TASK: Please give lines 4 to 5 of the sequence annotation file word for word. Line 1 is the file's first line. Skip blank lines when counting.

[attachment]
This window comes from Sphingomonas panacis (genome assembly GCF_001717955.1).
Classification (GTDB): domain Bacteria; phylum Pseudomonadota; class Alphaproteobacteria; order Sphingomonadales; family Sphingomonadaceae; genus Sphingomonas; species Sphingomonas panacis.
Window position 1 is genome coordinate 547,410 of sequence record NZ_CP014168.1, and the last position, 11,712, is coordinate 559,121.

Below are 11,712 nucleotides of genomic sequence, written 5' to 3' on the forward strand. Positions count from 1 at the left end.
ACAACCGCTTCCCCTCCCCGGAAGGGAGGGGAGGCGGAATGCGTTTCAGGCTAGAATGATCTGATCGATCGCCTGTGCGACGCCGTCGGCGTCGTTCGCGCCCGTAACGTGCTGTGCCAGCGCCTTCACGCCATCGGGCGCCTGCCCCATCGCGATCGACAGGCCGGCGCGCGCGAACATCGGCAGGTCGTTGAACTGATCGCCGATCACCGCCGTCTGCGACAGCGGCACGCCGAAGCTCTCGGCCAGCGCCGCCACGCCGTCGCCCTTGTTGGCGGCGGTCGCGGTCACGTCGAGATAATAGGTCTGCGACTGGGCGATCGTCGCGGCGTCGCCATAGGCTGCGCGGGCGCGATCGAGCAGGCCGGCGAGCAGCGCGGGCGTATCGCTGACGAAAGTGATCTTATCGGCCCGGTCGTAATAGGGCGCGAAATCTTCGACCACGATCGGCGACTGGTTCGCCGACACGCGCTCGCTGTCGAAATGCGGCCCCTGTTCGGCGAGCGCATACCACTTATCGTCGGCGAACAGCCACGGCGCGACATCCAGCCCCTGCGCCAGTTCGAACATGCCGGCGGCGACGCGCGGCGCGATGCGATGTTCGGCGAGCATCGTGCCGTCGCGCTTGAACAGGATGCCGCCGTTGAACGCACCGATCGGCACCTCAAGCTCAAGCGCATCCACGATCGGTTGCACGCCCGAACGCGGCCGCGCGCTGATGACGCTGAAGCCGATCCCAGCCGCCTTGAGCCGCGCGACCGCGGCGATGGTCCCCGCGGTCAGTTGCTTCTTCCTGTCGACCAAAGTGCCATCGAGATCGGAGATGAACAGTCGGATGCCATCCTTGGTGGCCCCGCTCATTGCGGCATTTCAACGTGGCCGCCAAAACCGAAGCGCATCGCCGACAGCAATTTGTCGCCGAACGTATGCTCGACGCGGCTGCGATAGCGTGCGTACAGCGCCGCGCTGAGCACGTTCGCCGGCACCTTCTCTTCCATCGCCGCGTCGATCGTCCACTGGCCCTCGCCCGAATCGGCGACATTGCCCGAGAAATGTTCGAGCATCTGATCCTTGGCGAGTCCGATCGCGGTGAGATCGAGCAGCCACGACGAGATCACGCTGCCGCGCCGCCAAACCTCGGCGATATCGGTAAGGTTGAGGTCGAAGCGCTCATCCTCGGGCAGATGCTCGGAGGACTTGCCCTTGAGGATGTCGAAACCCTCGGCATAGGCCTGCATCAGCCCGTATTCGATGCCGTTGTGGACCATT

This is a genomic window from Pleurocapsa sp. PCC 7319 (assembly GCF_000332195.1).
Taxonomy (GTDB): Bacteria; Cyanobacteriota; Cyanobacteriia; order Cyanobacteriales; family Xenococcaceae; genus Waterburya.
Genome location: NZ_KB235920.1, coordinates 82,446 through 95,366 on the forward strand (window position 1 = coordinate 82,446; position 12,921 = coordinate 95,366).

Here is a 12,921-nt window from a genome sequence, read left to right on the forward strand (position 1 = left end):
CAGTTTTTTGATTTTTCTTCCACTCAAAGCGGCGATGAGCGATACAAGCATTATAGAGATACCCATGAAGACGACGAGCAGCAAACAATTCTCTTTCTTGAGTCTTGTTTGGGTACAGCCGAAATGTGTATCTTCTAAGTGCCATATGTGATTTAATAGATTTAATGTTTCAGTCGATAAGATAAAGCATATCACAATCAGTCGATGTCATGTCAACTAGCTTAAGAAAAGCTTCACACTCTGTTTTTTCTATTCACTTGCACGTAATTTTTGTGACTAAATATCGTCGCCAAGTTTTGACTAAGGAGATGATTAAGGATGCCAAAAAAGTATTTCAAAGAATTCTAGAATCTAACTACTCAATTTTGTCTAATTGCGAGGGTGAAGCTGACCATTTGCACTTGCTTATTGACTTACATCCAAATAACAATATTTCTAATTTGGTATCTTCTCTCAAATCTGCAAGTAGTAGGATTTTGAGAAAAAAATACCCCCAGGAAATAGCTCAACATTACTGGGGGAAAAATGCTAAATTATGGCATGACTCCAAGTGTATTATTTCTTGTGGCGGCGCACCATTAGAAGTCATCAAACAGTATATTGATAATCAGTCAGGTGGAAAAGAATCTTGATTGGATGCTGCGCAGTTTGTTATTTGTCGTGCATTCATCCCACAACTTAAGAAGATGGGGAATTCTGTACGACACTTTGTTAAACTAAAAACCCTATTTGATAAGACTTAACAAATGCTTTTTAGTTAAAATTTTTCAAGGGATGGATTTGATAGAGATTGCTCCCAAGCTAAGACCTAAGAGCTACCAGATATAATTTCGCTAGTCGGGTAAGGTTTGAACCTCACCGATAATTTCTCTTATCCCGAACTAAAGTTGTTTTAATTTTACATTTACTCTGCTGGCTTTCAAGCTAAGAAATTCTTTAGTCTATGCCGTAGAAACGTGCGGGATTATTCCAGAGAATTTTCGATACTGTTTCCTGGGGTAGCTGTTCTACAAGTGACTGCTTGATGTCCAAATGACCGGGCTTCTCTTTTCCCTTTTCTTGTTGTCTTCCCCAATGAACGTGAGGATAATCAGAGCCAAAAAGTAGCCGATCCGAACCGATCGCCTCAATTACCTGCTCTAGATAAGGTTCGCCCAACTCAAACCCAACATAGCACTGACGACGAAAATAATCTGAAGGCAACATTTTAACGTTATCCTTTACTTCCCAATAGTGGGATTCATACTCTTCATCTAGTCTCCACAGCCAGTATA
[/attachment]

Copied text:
Below are 11,712 nucleotides of genomic sequence, written 5' to 3' on the forward strand. Positions count from 1 at the left end.
ACAACCGCTTCCCCTCCCCGGAAGGGAGGGGAGGCGGAATGCGTTTCAGGCTAGAATGATCTGATCGATCGCCTGTGCGACGCCGTCGGCGTCGTTCGCGCCCGTAACGTGCTGTGCCAGCGCCTTCACGCCATCGGGCGCCTGCCCCATCGCGATCGACAGGCCGGCGCGCGCGAACATCGGCAGGTCGTTGAACTGATCGCCGATCACCGCCGTCTGCGACAGCGGCACGCCGAAGCTCTCGGCCAGCGCCGCCACGCCGTCGCCCTTGTTGGCGGCGGTCGCGGTCACGTCGAGATAATAGGTCTGCGACTGGGCGATCGTCGCGGCGTCGCCATAGGCTGCGCGGGCGCGATCGAGCAGGCCGGCGAGCAGCGCGGGCGTATCGCTGACGAAAGTGATCTTATCGGCCCGGTCGTAATAGGGCGCGAAATCTTCGACCACGATCGGCGACTGGTTCGCCGACACGCGCTCGCTGTCGAAATGCGGCCCCTGTTCGGCGAGCGCATACCACTTATCGTCGGCGAACAGCCACGGCGCGACATCCAGCCCCTGCGCCAGTTCGAACATGCCGGCGGCGACGCGCGGCGCGATGCGATGTTCGGCGAGCATCGTGCCGTCGCGCTTGAACAGGATGCCGCCGTTGAACGCACCGATCGGCACCTCAAGCTCAAGCGCATCCACGATCGGTTGCACGCCCGAACGCGGCCGCGCGCTGATGACGCTGAAGCCGATCCCAGCCGCCTTGAGCCGCGCGACCGCGGCGATGGTCCCCGCGGTCAGTTGCTTCTTCCTGTCGACCAAAGTGCCATCGAGATCGGAGATGAACAGTCGGATGCCATCCTTGGTGGCCCCGCTCATTGCGGCATTTCAACGTGGCCGCCAAAACCGAAGCGCATCGCCGACAGCAATTTGTCGCCGAACGTATGCTCGACGCGGCTGCGATAGCGTGCGTACAGCGCCGCGCTGAGCACGTTCGCCGGCACCTTCTCTTCCATCGCCGCGTCGATCGTCCACTGGCCCTCGCCCGAATCGGCGACATTGCCCGAGAAATGTTCGAGCATCTGATCCTTGGCGAGTCCGATCGCGGTGAGATCGAGCAGCCACGACGAGATCACGCTGCCGCGCCGCCAAACCTCGGCGATATCGGTAAGGTTGAGGTCGAAGCGCTCATCCTCGGGCAGATGCTCGGAGGACTTGCCCTTGAGGATGTCGAAACCCTCGGCATAGGCCTGCATCAGCCCGTATTCGATGCCGTTGTGGACCATT